The Government's managed isolation and quarantine (MIQ) payment scheme to help pay for the half-a-billion-dollar policy has so far brought in just $205,000, while more than 700 waivers have been approved.
Data from the Ministry of Business, Innovation and Employment (MBIE) obtained by Newshub shows $205,403.58 had been paid to the Government as of October 10 from 65 invoices, while 712 waiver applications had been approved.
Invoices are sent after people have left managed isolation. They have 90 days to pay after the invoice date, which means that no invoices are overdue at this point in time.
The fees scheme was introduced on August 11 to temper criticism that taxpayers were footing the bill for the tens of thousands of New Zealanders who were choosing to return home during the COVID-19 pandemic.
But the $205,000 is a drop in a bucket compared to the $499 million the Government set aside from March to the end of December to pay for MIQ, of which more than 66,000 people have gone through 32 facilities across the country.
Following a transition period, MIQ operations formally transferred to MBIE from the Ministry of Health in September. MBIE has received the remaining $252 million which is expected to last until the end of December.
The Government is expected to make decisions for ongoing funding shortly, a spokesperson for MIQ told Newshub.
Applications to waive charges for managed isolation are considered on a case-by-case basis. Waivers are available in cases of undue financial hardship and other special circumstances.
The MIQ website says it "recovers some of the costs for managed isolation to share the costs in a way that fairly reflects the benefits to both the New Zealand public of having a robust system, and those who leave and enter the country".
Who has to pay and how much?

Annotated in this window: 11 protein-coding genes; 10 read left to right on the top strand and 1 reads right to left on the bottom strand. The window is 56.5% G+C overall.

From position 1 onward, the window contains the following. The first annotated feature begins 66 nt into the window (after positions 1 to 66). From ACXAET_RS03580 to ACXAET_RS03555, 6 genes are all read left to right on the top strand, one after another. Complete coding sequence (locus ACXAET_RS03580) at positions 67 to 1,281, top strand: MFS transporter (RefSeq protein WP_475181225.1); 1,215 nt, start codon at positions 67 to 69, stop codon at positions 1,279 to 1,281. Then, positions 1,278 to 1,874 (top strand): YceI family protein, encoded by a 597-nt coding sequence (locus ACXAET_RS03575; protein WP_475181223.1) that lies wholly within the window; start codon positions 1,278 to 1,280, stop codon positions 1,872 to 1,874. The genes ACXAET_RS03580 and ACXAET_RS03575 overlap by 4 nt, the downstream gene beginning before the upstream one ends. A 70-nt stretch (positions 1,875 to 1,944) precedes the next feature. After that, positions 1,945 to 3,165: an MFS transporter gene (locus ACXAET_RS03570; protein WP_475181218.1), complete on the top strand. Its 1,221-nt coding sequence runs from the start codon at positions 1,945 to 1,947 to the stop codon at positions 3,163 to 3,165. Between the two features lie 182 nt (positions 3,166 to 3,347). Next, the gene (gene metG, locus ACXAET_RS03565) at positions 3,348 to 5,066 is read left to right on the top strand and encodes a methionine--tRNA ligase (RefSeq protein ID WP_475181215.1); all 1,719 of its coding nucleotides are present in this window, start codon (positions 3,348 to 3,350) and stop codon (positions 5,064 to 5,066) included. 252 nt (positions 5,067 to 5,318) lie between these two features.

The Government charges $3100 per person in a room, $950 for each additional adult and $475 for each additional child sharing the room. There is no charge for children under the age of 3 if they are staying in a room with another person.
Any New Zealander who leaves the country after the regulations came into force or if someone is visiting the country for less than 90 days is charged. This includes people returning to New Zealand after travelling to Australia.
Even those entering the country on a border exception as a critical worker have to pay but there is an option for their employers to pay for the costs.
Deportees do not have to pay for managed isolation, nor do diplomats and official Government representatives. Refugees and protected persons do not have to pay for their first entry into the country.
Have any changes been made?
Labour announced on the campaign that if re-elected it would enable a 10 percent quota for critical workers and would review criteria to enable a broader range of workers to enter the country.
It came after the Government made changes to border exception rules to allow some partners of Kiwi citizens and residents to be able to reunite in New Zealand.
The Government also created a new border exception category to enable the return of some temporary work visa holders and their families to resume their jobs or businesses.
The border is currently closed to almost all travellers to help stop the spread of COVID-19. Only a small number of people have been allowed to travel to New Zealand, such as Kiwi citizens and people with a critical purpose to travel.
Every returnee must spend two weeks in a state-run managed isolation facility and receive a mandatory test on day 12. Anyone who tests positive for COVID-19 is sent to a quarantine facility in Auckland.
Occupancy in MIQ is based on current ticketing sales provided by airlines. The use of an allocation system will be mandatory from November 3 to ensure ticketing sales do not exceed capacity.
Kiwis have been defending the MIQ hotel facilities after a Fox News segment speculated that the Government has been throwing people into "quarantine camps".